Looking for the perfect law job fit? You have come to the right place.
There are a lot of factors to consider in making a legal move. Our attorneys all ask similar questions:
- Will the new big law job really be any different from my old big law job?
- Do I want to try to make a practice group pivot?
- What is the right long-term opportunity for me?
- Will a move help my career in the long-run?
- Do I need to make a transition move to get to where I want to be?
- Am I marketable?
- I really want work/life balance, but do not want to sacrifice salary? Help!
- What type of law jobs are there (large firms, boutiques, small firms, in-house) and which is right for me?
These are all very important questions to be asking yourself in considering a lateral move or a change in your legal career.
Here at Top Tier Legal Search, we will help guide you through these questions. Today, we will tackle question number one.
Of course, moving from one big law firm to another big law firm feels sometimes – on paper – like a fruitless move. But there are many reasons why attorneys do this, and why it is the common move to make.
When I worked in big law in New York City at an extremely prestigious large firm, I was happy there. As a young associate, I never understood why anyone would ever move firms within a practice area. But that is because I lucked out with an extremely supportive bosses at a top firm, attorneys who I learned so much from, and some who I am still in touch with years later, and consider friends and colleagues. I soaked in all I was learning, and I was given room to grow and develop, and also explore the type of practice I wanted to do. At the same time, I spoke to my friends at other firms who were having extremely different experiences than I was.
Now that I am a legal recruiter, I understand that sometimes, a lateral move not only makes sense, but it is crucial for both career happiness and career development. Making a move within big law, for the most part (although there are definitely some serious exceptions if your hours are very unreasonable) will not lead to a significant decrease in hours or a strong shift in work life balance. However, firm moves can bring a lot of other benefits that is hard to realize as a young associate.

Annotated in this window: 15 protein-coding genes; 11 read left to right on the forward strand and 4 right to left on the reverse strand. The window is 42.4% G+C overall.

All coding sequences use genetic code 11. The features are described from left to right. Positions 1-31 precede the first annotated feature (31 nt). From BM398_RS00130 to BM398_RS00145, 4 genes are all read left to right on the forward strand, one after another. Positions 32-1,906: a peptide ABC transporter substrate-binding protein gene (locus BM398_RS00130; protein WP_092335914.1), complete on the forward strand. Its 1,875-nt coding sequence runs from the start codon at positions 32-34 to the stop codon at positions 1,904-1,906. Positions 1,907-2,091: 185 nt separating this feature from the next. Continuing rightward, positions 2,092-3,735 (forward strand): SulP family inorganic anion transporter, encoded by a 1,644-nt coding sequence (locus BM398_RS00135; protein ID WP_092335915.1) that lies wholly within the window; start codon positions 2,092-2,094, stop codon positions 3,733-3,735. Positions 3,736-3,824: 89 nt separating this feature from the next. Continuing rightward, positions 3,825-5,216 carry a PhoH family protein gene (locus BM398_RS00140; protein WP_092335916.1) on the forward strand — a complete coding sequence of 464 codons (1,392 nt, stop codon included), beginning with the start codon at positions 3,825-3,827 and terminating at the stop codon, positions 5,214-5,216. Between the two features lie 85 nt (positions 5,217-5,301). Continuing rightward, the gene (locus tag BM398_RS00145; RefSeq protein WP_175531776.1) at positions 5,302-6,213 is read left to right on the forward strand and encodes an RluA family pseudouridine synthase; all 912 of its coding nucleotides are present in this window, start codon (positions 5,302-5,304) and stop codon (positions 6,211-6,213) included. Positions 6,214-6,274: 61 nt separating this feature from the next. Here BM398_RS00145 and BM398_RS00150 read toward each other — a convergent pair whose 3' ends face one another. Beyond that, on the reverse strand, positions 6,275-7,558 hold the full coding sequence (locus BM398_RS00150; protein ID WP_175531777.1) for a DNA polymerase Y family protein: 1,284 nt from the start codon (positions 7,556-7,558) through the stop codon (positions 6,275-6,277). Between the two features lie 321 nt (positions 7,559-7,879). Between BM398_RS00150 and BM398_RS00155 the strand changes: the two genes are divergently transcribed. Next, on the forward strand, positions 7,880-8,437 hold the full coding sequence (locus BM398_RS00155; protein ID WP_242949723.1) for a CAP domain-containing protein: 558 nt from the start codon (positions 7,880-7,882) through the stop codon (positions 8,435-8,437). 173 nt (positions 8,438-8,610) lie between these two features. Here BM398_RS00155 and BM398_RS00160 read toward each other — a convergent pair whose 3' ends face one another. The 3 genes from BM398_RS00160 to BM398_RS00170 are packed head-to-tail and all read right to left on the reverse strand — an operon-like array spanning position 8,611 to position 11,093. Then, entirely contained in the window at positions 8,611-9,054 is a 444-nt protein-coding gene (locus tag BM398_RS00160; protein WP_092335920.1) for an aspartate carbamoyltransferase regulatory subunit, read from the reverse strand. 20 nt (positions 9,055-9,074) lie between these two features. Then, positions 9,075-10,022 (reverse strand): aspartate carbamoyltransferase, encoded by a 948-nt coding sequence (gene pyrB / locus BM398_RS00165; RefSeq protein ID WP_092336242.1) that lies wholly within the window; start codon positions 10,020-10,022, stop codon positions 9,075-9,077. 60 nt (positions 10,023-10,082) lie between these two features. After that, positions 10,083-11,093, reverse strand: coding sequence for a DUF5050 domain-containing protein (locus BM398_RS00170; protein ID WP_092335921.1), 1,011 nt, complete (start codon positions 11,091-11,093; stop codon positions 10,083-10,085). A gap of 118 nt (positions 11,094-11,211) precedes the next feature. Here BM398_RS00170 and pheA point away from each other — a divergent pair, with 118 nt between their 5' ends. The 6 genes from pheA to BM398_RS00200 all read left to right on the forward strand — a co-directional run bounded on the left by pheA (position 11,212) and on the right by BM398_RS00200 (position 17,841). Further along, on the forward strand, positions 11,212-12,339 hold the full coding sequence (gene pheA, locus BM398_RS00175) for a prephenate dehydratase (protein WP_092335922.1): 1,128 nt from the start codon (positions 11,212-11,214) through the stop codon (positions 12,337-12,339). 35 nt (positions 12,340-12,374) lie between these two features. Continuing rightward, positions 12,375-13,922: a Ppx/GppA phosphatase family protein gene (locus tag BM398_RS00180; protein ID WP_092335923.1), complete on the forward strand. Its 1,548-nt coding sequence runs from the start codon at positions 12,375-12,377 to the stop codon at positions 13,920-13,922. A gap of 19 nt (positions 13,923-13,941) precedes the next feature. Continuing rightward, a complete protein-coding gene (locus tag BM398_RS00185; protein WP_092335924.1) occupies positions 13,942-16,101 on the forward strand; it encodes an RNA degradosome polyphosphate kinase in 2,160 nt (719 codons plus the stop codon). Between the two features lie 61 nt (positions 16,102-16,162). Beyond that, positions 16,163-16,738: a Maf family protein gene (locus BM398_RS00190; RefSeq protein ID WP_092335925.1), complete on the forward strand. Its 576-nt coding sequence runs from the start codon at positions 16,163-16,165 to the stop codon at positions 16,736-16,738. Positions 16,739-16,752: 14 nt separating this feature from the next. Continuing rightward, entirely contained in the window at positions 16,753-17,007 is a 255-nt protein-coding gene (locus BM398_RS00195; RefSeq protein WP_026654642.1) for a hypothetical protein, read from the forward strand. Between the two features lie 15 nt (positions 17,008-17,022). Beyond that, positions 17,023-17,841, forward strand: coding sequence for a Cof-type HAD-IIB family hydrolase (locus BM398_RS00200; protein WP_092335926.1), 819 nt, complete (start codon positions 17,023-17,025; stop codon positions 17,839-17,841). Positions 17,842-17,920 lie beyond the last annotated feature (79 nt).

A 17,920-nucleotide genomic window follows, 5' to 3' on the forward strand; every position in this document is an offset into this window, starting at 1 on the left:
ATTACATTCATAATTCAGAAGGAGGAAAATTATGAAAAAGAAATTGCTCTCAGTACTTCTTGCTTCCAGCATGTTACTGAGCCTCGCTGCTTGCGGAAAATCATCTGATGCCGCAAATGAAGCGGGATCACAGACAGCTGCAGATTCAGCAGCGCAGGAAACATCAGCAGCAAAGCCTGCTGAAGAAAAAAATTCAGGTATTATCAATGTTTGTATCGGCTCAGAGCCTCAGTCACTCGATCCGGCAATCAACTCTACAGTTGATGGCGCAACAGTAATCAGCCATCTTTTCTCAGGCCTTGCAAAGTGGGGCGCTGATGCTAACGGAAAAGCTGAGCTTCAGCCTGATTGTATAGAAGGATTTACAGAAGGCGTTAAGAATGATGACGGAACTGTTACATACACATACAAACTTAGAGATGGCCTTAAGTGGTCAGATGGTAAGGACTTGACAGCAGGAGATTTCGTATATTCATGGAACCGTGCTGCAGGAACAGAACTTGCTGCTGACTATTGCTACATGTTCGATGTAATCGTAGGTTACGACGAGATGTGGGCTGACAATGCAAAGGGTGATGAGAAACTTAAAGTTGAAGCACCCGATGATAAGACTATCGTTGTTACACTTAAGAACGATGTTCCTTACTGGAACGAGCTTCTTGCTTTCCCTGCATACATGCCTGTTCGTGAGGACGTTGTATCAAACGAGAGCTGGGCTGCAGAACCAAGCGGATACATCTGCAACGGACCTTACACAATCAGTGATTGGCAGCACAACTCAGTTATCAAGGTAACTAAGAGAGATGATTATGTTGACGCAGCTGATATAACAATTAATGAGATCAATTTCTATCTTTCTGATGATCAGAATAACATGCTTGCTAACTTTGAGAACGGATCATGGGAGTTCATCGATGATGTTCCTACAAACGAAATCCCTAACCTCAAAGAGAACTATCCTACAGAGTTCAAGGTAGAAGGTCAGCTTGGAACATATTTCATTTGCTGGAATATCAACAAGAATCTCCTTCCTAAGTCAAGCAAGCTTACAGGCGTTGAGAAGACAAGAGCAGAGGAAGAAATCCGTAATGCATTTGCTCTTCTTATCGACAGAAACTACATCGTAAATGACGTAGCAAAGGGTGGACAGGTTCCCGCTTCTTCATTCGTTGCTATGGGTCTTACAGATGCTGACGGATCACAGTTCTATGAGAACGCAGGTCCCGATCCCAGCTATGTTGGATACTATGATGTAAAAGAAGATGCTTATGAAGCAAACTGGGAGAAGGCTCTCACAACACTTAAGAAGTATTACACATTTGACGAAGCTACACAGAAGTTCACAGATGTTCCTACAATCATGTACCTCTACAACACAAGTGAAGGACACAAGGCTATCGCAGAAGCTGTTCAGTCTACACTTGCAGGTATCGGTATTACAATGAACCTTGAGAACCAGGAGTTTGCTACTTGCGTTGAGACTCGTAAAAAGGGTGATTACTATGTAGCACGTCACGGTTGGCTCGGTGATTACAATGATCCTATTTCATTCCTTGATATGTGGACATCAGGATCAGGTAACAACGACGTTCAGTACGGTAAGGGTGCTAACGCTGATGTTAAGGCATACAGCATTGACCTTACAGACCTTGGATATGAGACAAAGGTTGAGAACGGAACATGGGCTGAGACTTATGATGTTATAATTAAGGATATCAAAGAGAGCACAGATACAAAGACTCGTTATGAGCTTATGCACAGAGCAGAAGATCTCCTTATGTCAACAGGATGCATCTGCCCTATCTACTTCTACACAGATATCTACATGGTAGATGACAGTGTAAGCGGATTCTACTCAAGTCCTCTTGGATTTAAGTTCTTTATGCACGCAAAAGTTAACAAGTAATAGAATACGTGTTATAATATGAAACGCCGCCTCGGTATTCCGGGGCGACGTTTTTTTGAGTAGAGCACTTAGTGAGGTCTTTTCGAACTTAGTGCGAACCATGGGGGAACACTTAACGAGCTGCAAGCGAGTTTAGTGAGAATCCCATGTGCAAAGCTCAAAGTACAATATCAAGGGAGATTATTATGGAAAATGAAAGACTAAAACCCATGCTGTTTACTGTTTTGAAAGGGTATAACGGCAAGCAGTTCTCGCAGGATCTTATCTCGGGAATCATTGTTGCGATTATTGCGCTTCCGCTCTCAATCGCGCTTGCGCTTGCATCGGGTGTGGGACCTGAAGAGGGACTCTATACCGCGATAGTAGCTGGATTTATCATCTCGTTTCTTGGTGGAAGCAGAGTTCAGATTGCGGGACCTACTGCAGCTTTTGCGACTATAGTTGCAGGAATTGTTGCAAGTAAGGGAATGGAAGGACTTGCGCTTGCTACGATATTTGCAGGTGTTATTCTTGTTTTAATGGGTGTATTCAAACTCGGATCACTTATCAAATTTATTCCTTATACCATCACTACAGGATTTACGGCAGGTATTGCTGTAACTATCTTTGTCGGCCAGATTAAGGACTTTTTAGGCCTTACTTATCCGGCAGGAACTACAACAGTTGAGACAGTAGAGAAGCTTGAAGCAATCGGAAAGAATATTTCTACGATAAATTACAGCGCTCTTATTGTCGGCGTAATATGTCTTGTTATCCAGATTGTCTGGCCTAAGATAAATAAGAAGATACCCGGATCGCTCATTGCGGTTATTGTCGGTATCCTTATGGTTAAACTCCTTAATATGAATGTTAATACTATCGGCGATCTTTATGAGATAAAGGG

First, no one should be miserable in big law. There are good places to work – I promise you. Yes, you will work hard, yes, you will be expected to be available, but with the right team and a supportive firm, you can earn respect and be respected by your partners. If you are in a toxic situation, a move can actually make a huge change.
Second, career development is huge. Associates need to (at a very young age) look at the firm they joined and really understand its promotion requirements. Some firms require business, some firms have an extremely long path to partnership and counsel, some firms will ask associates to leave who are not making partner, some firms do not have a strong in-house exit strategy. A lateral firm move can be extremely important to getting you to your ultimate goal, and this is something Top Tier Legal Search can guide you on.
Third, sometimes a move even within a practice area will give you different experiences that will make you more marketable in the long-run if in-house, government, or partner somewhere else is your goal. Attorneys can get pigeon-holed in a very specific niche in a practice area. While practice group switches are difficult (which I will discuss in a different article), it can sometimes be beneficial to move to either practice more broadly, or alternatively, to develop a significant niche if your current practice is too broad, depending on your future goals.
Fourth, sometimes change is important. It is hard not to burn out in big law, and changing firms not only gives you more connections later in your legal career, but is also helps to give you a fresh start, which is often desperately needed.
Fifth, there are actually differences sometimes in the expectations and hours. Some firms are extreme. It is just the reality. If you are working insane hours week after week, year after year, you can and should be able to do better.
This does not mean firm moves are right for everyone. There are some situations where it definitely makes sense for candidates to stay at their firm long-term if they are happy and can see themselves being promoted or having strong exit opportunities if they stick around. If you found that firm, hold on to it tight. But if not, a lateral move can be a really good option, and one countless associates do in their career. It is extremely unusual for an attorney to spend their career at only one firm, and it is because of all the reasons above.
Contact us as Top Tier Legal Search if you want to discuss your own career and goals at firstname.lastname@example.org.